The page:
Published: 30 May 2005
Wendell Cox featured as a writer of 2 reports, and the heavily criticised subject of another, in the US debate on sprawl versus compact city/smart growth which were published on Urban vision at the weekend.
Those reports were written in mid-2004, which was when I first read through them. Unfortunately they were long, complex, and I ran out of time to put together concise dissections of them. When I went searching through this website for Wendell Cox’s name this weekend, he wasn’t there because I hadn’t run the story. Instead of putting the documents down again, I was determined this time to run them in some form.
My abbreviated versions of all 3 documents are still too long & unwieldy, but at least they’re there for all to see.
Mr Cox has 2 New Zealand associations â€“ one current, as the producer of a simple international housing affordability index with Christchurch property developer Hugh Pavletich, and an earlier one in 2000-01 on rail (or anti-rail) issues.
While Mr Pavletich came up with the idea of the affordability index using median multiples and carried out much of the research, you can access it through Mr Cox’s Demographia website.
The NZ Automobile Association and the Road Transport Forum commissioned Mr Cox to produce the March 2000 report, New light rail in the US: Promise & reality, and he toured New Zealand & Australia a year later with another outspoken critic of new urbanism, Randal O’Toole, an economist, director of the Oregon-based Thoreau Institute & director of the Independence Institute’s Centre for the American Dream, speaking on “land-use planning (so-called â€˜smart growth’) & transport”. Presentations from that tour are available on Demographia.
Mr Cox is principal of Wendell Cox Consultancy, an international public policy, demographics & transport consulting firm based in St Louis. His basic premise is “pro-choice with respect to urban development. People should have the choice to live & work where & how they like.”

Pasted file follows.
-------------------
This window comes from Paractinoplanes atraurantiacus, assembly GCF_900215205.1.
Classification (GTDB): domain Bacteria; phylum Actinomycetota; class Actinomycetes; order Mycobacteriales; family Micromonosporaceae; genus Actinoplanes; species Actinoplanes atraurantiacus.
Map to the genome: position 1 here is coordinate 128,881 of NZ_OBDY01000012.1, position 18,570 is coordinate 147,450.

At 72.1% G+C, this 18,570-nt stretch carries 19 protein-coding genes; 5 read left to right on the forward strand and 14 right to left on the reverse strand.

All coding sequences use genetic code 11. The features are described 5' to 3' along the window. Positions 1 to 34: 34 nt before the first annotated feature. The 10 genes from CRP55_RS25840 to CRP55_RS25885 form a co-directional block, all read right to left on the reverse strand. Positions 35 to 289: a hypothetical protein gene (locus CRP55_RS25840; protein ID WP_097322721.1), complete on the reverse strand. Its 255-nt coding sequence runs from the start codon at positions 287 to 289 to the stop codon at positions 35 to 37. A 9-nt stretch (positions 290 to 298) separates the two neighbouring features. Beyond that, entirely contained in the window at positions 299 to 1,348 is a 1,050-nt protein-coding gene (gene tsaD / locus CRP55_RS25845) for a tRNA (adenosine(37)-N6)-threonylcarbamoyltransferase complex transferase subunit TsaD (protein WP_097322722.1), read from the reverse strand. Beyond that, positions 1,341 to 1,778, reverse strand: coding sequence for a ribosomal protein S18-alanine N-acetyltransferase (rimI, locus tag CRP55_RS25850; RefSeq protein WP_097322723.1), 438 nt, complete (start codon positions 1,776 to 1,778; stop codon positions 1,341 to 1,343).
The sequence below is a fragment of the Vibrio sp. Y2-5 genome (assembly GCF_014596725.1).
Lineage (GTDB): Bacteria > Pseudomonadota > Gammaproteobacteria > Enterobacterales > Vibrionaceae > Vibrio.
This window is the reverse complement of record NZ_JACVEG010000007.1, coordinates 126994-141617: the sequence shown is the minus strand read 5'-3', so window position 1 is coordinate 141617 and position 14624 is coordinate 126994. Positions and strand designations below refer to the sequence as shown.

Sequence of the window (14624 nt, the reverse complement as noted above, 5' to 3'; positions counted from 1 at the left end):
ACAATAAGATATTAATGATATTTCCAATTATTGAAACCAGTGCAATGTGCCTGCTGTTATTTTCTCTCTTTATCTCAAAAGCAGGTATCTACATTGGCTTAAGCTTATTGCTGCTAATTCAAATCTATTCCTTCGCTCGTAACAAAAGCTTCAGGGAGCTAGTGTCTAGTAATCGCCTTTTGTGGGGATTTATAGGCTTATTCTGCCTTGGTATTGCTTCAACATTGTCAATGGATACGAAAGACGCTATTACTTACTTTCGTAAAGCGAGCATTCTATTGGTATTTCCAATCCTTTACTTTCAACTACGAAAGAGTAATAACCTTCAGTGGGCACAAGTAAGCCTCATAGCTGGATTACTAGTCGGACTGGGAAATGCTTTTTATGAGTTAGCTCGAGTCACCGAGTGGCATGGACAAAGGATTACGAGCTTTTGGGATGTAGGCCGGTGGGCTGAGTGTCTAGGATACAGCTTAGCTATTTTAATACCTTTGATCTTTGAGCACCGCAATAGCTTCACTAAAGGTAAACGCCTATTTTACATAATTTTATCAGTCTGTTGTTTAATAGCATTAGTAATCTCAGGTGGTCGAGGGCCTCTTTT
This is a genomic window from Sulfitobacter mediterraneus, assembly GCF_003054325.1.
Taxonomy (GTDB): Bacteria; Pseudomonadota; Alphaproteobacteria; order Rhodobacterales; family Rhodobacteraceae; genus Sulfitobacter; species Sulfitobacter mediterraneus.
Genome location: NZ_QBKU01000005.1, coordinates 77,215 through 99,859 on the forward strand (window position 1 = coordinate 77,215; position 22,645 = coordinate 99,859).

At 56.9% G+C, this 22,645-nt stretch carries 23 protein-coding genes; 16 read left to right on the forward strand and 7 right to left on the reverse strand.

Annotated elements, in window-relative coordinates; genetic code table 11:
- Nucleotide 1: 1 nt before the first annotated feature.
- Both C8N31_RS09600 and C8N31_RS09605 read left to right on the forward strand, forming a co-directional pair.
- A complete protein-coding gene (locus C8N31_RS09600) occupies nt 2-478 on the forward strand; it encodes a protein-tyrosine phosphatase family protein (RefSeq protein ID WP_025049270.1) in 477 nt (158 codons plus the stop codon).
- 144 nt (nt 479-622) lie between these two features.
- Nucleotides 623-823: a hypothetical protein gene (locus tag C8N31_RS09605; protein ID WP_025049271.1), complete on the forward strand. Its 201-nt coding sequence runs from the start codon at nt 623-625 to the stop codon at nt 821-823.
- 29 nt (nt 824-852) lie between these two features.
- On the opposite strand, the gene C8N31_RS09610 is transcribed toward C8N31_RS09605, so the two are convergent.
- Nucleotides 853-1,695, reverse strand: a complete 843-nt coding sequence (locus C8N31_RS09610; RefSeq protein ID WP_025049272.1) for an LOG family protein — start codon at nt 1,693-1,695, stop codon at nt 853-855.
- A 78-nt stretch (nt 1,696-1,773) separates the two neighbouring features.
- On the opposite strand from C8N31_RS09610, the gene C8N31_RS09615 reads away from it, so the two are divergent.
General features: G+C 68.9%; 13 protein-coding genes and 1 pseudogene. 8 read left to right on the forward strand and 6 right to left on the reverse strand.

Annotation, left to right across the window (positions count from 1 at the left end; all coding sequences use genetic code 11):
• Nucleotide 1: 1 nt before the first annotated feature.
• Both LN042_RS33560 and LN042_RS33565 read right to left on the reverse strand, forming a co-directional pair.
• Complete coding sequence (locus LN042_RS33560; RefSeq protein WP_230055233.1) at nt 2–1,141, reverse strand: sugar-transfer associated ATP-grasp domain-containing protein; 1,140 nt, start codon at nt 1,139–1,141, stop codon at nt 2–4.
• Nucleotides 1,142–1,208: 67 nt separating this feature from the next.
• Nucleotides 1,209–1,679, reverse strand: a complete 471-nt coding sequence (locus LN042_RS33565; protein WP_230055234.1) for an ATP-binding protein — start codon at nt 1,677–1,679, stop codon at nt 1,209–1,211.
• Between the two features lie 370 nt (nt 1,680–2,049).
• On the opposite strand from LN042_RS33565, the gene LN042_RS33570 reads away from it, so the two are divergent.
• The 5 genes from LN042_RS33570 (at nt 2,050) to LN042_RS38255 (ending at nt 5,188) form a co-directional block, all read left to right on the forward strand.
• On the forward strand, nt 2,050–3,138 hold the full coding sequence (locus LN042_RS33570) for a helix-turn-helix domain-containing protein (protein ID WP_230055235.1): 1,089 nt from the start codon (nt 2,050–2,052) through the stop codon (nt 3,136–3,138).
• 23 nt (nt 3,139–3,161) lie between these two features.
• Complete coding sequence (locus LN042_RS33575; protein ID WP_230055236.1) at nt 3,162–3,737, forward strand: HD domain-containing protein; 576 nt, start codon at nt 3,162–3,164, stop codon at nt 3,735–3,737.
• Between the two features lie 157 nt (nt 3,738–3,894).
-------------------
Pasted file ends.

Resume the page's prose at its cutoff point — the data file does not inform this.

He’s also on the board of research advisors at the Winnipeg-based Frontier Centre for Public Policy, along with 3 New Zealanders â€“ Sir Roger Douglas, Ruth Richardson & Owen McShane.
The Cox-O’Toole visit to Auckland was followed in 2001 by a visit from pro-rail consultant GB Arrington, based in Portland, Oregon, senior professional associate, transit-oriented development, at international planning, engineering, programme & construction management consultancy Parsons Brinckerhoff and leader of the firm’s global transit-oriented development practice, “linking major transit investments & land-use planning to create more liveable communities”.
Mr Arrington’s latest work on the transit issue, published on the Parsons Brinckerhoff website last November, is Being an alternative to the car is not enough: Making transit more sustainable. In that article he wrote: “We have all come to learn that â€˜transit is an alternative to our over-dependence on the automobile.’ But we know that belief is inaccurate and too simplistic. As communities have spread out and become more auto-oriented, out of necessity so have their transit systems. The first generation of modern heavy rail systems in the US relies on the automobile as its primary mode of access, including San Francisco’s Bay Area Rapid Transit (BART), the Metropolitan Atlanta Rapid Transit Authority (MARTA) & the Washington Metropolitan Area Transit Authority (WMATA). For example, WMATA has more than 50,000 parking spaces. We must take a fresh & broader look at how we design transit if we are to realise its potential within the context of sustainable development.”